Production Values are those drivers with which the quality objective of a moving image communication measure can be achieved with optimal use of resources
Carlo P. Olsson
This also works for moving image production. This requires the right crash barriers: Content, dramaturgy, wish for statement and audience guidance. These four factors, together with the director’s vision, are responsible for the allocation of funds in a joint dialogue with the producer. You should find direct access to the calculation scheme.
In a game plot, information and emotions can be transported over a certain number of scenes, for example with the development of two characters. The same development can also be illustrated in a dialogue in a single scene. The cost difference between the two variants is striking.
But watch out! Starving a film out of budget has nothing to do with production value in the film. Optimised resources should not be saved, but should be used in a different location that is more effective for the film and the viewer.
An example of use
If an image film is to show an industrial production line of the customer, the author and producer can consider, for example, whether a part of the processes should be summarized and explained in an animated graphic. Instead of a small crew working its way along the assembly line meter by meter without being able to convince with a really strong image, suddenly the possibility is open to film a really great moment of production at a few locations. Hollywood calls this the money shot.
There are two philosophies for the communication with the customer in the effect-oriented handling of the production value in the film two philosophies for producers and production companies:
- You can either keep it like the Hilton Hotels with their staff area. The guests need not and should not know about this. It is enough if everything works smoothly and to the satisfaction of the guest.
- Or you can do it like the Palace Hotel in St. Moritz (not only Alfred Hitchcock was a regular guest): This opens all doors to interested groups. And reveals that what happens behind the scenes is just as important as the guest area.
Irrespective of which variant is preferred for moving image production: it is definitely not a good idea to decide on the allocation of resources only on the way. This procedure is similarly likeable to those short films whose opening and closing credits are twice as long as the actual work. For once the path is not the goal.
★Discourse: Story Value
The fact that the difference makes the difference, unlike Gleichschaltung, also applies to other cinematic disciplines and subject areas, even to 360 videos.
In storytelling, too, quality can be weighted over value, that is what the term story value stands for.
Behind a great feature film is always an author who has understood that there are no great lives, but there are great moments in a life! Without contrast and without differences no great stories can be told. Only in advertising film is chewing gum for the eyes permitted, in exceptional cases also for image film production.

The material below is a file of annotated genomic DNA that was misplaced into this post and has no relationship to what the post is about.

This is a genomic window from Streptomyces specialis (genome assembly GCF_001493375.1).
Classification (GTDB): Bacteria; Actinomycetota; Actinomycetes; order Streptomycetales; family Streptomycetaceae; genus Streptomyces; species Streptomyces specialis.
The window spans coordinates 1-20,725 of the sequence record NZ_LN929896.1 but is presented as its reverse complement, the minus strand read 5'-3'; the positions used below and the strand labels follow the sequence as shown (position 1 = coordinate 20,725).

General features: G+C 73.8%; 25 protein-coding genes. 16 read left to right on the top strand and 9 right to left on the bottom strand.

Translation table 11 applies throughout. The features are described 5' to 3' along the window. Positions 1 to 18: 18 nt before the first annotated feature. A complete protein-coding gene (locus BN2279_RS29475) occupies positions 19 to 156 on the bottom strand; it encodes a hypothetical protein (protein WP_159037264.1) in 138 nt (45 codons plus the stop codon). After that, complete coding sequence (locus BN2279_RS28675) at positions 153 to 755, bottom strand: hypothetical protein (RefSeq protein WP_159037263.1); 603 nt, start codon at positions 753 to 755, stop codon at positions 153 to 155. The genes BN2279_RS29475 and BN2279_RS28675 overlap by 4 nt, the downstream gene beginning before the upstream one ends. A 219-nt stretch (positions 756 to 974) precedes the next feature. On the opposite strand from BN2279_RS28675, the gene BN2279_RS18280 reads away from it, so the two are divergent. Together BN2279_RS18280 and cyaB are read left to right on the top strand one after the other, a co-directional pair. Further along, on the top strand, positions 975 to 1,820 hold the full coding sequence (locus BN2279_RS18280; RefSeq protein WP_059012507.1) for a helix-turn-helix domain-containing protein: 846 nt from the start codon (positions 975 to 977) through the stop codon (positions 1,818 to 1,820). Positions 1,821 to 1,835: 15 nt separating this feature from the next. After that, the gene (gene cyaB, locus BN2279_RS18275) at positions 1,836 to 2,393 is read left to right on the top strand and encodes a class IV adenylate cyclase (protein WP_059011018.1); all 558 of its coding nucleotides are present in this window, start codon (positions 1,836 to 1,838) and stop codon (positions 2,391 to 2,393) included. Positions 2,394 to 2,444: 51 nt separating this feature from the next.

No limit, no movies?
The Polish master director Krzysztof Kieślowski (* 1941 in Warsaw; † 1996) understood like no other that limited budgetary resources and creativity are not contradictions. Kieślowski went so far as to claim in an interview that he could not and would not make films without limits.2
More about Production Values in Film
An overview of prices for different types of film, including concrete guidelines, can be found in the article What does a film cost. It is even easier to determine the video costs or the costs for an image film with the Online Film Cost Calculator from Filmpuls. Based on experience from the last five years, the online calculator is able to give a guideline for budget and production period depending on length and genre.
Production Value in film is not a synonym for magic potion and not a panacea. Movies have to work. Not only do they do this, but also thanks to virtuosic emphasis. Without viewer guidance, where today it is essential to ensure that Web videos survive in social media for more than 3 seconds, is the most beautiful money shot for the foxes.
The value of a production is only indirectly linked to the question of how many of the means of a production “land” on the screen at all in the end and are visible to the viewer as an experience value.
Value in production can be found in all film genres: from image film to product video, from testimonials to web video and CEO video.
In short: The way production value is handled in the film distinguishes the professional from the would-be. It is a clear indication of experience, expertise and talent. If there were a standardised quotient for production video marketing in the film business and competence, such as Standard and Poors or Moodys for creditworthiness: the production value in the film would certainly be a focal point in the calculation formula necessary for this.
Definitions and remarks
1 Link with respect to the author only available on request
2 Projections 4 1/2, by John Boorman (Author), Walter Donohue (Contributor), 1995